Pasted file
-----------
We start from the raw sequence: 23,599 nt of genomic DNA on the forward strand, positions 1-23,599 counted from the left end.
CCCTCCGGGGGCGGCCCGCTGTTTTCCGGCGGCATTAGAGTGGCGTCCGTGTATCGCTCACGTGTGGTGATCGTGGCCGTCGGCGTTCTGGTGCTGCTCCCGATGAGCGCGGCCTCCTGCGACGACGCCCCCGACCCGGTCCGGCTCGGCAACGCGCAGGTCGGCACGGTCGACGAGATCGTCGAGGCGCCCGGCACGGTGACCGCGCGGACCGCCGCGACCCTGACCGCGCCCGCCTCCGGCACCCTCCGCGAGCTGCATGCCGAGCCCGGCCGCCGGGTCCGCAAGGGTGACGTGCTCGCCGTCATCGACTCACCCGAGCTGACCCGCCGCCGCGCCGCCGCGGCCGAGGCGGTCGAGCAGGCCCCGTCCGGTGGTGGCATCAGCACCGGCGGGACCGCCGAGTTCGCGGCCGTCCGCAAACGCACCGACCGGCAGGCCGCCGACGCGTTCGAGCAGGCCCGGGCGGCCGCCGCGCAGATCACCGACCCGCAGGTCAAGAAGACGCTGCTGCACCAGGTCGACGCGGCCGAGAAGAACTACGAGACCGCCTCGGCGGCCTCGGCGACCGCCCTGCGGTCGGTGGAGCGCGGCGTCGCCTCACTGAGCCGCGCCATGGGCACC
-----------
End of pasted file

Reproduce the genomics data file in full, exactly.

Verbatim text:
We start from the raw sequence: 23,599 nt of genomic DNA on the forward strand, positions 1-23,599 counted from the left end.
CCCTCCGGGGGCGGCCCGCTGTTTTCCGGCGGCATTAGAGTGGCGTCCGTGTATCGCTCACGTGTGGTGATCGTGGCCGTCGGCGTTCTGGTGCTGCTCCCGATGAGCGCGGCCTCCTGCGACGACGCCCCCGACCCGGTCCGGCTCGGCAACGCGCAGGTCGGCACGGTCGACGAGATCGTCGAGGCGCCCGGCACGGTGACCGCGCGGACCGCCGCGACCCTGACCGCGCCCGCCTCCGGCACCCTCCGCGAGCTGCATGCCGAGCCCGGCCGCCGGGTCCGCAAGGGTGACGTGCTCGCCGTCATCGACTCACCCGAGCTGACCCGCCGCCGCGCCGCCGCGGCCGAGGCGGTCGAGCAGGCCCCGTCCGGTGGTGGCATCAGCACCGGCGGGACCGCCGAGTTCGCGGCCGTCCGCAAACGCACCGACCGGCAGGCCGCCGACGCGTTCGAGCAGGCCCGGGCGGCCGCCGCGCAGATCACCGACCCGCAGGTCAAGAAGACGCTGCTGCACCAGGTCGACGCGGCCGAGAAGAACTACGAGACCGCCTCGGCGGCCTCGGCGACCGCCCTGCGGTCGGTGGAGCGCGGCGTCGCCTCACTGAGCCGCGCCATGGGCACC